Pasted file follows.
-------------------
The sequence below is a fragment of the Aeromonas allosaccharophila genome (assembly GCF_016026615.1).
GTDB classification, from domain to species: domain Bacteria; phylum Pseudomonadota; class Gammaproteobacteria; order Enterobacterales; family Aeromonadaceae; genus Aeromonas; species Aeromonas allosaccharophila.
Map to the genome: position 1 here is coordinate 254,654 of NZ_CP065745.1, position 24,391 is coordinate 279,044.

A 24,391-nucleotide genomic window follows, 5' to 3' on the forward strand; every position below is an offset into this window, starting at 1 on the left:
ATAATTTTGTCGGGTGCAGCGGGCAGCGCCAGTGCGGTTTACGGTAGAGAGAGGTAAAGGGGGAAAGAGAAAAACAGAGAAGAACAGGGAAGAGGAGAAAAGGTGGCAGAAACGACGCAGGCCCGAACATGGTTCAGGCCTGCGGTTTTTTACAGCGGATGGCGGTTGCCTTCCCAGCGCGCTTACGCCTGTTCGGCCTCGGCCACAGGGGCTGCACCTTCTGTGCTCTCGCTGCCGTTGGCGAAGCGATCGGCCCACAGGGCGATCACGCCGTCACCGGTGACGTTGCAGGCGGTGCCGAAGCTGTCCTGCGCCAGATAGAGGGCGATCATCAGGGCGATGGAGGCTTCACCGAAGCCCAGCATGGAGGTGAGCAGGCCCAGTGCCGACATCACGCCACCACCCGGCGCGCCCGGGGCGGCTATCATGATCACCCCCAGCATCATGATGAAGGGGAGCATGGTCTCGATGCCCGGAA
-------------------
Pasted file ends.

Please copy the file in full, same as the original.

The sequence below is a fragment of the Aeromonas allosaccharophila genome (assembly GCF_016026615.1).
GTDB classification, from domain to species: domain Bacteria; phylum Pseudomonadota; class Gammaproteobacteria; order Enterobacterales; family Aeromonadaceae; genus Aeromonas; species Aeromonas allosaccharophila.
Map to the genome: position 1 here is coordinate 254,654 of NZ_CP065745.1, position 24,391 is coordinate 279,044.

A 24,391-nucleotide genomic window follows, 5' to 3' on the forward strand; every position below is an offset into this window, starting at 1 on the left:
ATAATTTTGTCGGGTGCAGCGGGCAGCGCCAGTGCGGTTTACGGTAGAGAGAGGTAAAGGGGGAAAGAGAAAAACAGAGAAGAACAGGGAAGAGGAGAAAAGGTGGCAGAAACGACGCAGGCCCGAACATGGTTCAGGCCTGCGGTTTTTTACAGCGGATGGCGGTTGCCTTCCCAGCGCGCTTACGCCTGTTCGGCCTCGGCCACAGGGGCTGCACCTTCTGTGCTCTCGCTGCCGTTGGCGAAGCGATCGGCCCACAGGGCGATCACGCCGTCACCGGTGACGTTGCAGGCGGTGCCGAAGCTGTCCTGCGCCAGATAGAGGGCGATCATCAGGGCGATGGAGGCTTCACCGAAGCCCAGCATGGAGGTGAGCAGGCCCAGTGCCGACATCACGCCACCACCCGGCGCGCCCGGGGCGGCTATCATGATCACCCCCAGCATCATGATGAAGGGGAGCATGGTCTCGATGCCCGGAA